December 21, 2012 - FILED UNDER Mindjet
Fun Friday Links: Mindfulness and Multi-Tasking, Visualizing Corp. Restructuring and Hey! The World Didn’t End!
Welcome to Super Happy Fun Link Time, a weekly collection of cool discoveries from around the Web. Most times the goal is to get you thinking differently about communication, collaboration, culture, and life in general. Other times, LOLCAT ATTACK! Submissions are welcome, and you can send them to firstname.lastname@example.org for consideration.
People make the case for meditation and concentration in all sorts of ways, but this article from Maria Konnikova touches on something that speaks directly to the business world:
“…mindfulness goes beyond improving emotion regulation. An exercise in mindfulness can also help with that plague of modern existence: multitasking. Of course, we would like to believe that our attention is infinite, but it isn’t. Multitasking is a persistent myth. What we really do is shift our attention rapidly from task to task. Two bad things happen as a result. We don’t devote as much attention to any one thing, and we sacrifice the quality of our attention. When we are mindful, some of that attentional flightiness disappears as if of its own accord.”
(Go back in Conspire time and check out this article on multi-tasking. It struck a chord with you all back in February, and I suspect it will be a discussion worth revisiting in the new year.)
Most of us don’t spend a lot of time thinking about corporate restructuring, even though the effects of it are often palpable. Justin Matejka sought to change all that after his employer, Alias, was acquired by Autodesk. The resulting animation (called the Organic Organization Chart) is a visual ride that tracks every employee, manager, and departmental shift in the company from May 2007 to April 2011. Each second represents an entire week of activity.
“When we joined this much larger company, it was difficult to understand where in the organization other people you met worked,” explained Matejka. “So I started collecting the data initially to help us orient ourselves within our new company. After collecting the data on a daily basis for a little while, I figured it might be nice to look at the changes over time, and that is when the OrgOrgChart animation began.
“The most striking thing we learnt from this is just how much activity is happening on a daily basis. In your own little corner of the company, you typically aren’t aware that there are many changes going on, but when you step back and look at the entire organization, it is really striking to see that there is basically always some amount of activity occurring.”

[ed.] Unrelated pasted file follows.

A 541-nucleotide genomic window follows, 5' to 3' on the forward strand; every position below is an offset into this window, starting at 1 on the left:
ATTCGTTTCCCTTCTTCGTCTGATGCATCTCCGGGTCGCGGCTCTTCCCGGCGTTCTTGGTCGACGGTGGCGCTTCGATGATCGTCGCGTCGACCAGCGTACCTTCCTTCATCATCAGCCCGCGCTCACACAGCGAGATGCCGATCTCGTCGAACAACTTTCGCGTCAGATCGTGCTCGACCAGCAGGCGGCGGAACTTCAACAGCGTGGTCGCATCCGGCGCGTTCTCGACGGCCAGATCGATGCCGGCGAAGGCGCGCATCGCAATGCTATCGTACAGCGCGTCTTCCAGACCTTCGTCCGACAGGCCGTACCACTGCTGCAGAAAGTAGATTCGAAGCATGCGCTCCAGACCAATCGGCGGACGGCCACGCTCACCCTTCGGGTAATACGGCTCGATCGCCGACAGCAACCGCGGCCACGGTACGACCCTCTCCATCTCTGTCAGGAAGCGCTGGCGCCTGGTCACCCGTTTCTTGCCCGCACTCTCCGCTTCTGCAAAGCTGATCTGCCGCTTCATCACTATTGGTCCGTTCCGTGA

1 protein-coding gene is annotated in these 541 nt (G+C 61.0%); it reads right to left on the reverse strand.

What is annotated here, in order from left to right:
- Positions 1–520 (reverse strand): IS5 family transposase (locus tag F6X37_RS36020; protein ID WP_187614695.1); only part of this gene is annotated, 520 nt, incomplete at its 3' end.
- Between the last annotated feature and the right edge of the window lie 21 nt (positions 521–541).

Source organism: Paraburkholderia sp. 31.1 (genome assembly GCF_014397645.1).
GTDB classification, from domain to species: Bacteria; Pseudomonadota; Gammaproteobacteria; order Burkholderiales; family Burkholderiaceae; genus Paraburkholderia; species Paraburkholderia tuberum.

George Lois has done a lot of creative work in his 81 years, but he is perhaps best known for the 92 covers he designed for Esquire magazine. Lois recently graced the Metropolitan Museum with his presence for a CreativeMornings talk, and his last pieces of advice were like vegetables: good for everyone.
“The more innovative you are, the sharper you are, the smarter you are, the more courageous you have to be. Because the more creative you are, the more trouble you’re in.”
“If it looks like shit and it smells like shit and it tastes like shit, it’s shit. If you’re working someplace and they’re making you do shit work, get the hell out of there.”
“The most important thing in the world for any creative person– for anybody, is to have courage.”
Check out the full talk here.
HEY, GUYS! IT’S DECEMBER 21, 2012 AND THE PLANET EARTH IS STILL INTACT! I AM SO THANKFUL I FELT IT WAS OKAY TO HIT THE CAPS LOCK BUTTON!
Joe from itsokaytobesmart.com posted this really great Alex Korb quote that falls nicely in line with the gratitude theme (whether or not you actually thought the Mayans were correct), and I think all of us would do well to keep it in mind–especially now that we’re in the mood to make fresh starts and new resolutions:
“Gratitude can have such a powerful impact on your life because it engages your brain in a virtuous cycle. Your brain only has so much power to focus its attention. It cannot easily focus on both positive and negative stimuli. It is like a small child: easily distracted. Oh your tummy hurts? Here’s a lollipop. So you lost your job? Isn’t it wonderful we’re having KFC for dinner? On top of that your brain loves to fall for the confirmation bias, that is it looks for things that prove what it already believes to be true. And the dopamine reinforces that as well. So once you start seeing things to be grateful for, your brain starts looking for more things to be grateful for. That’s how the virtuous cycle gets created.”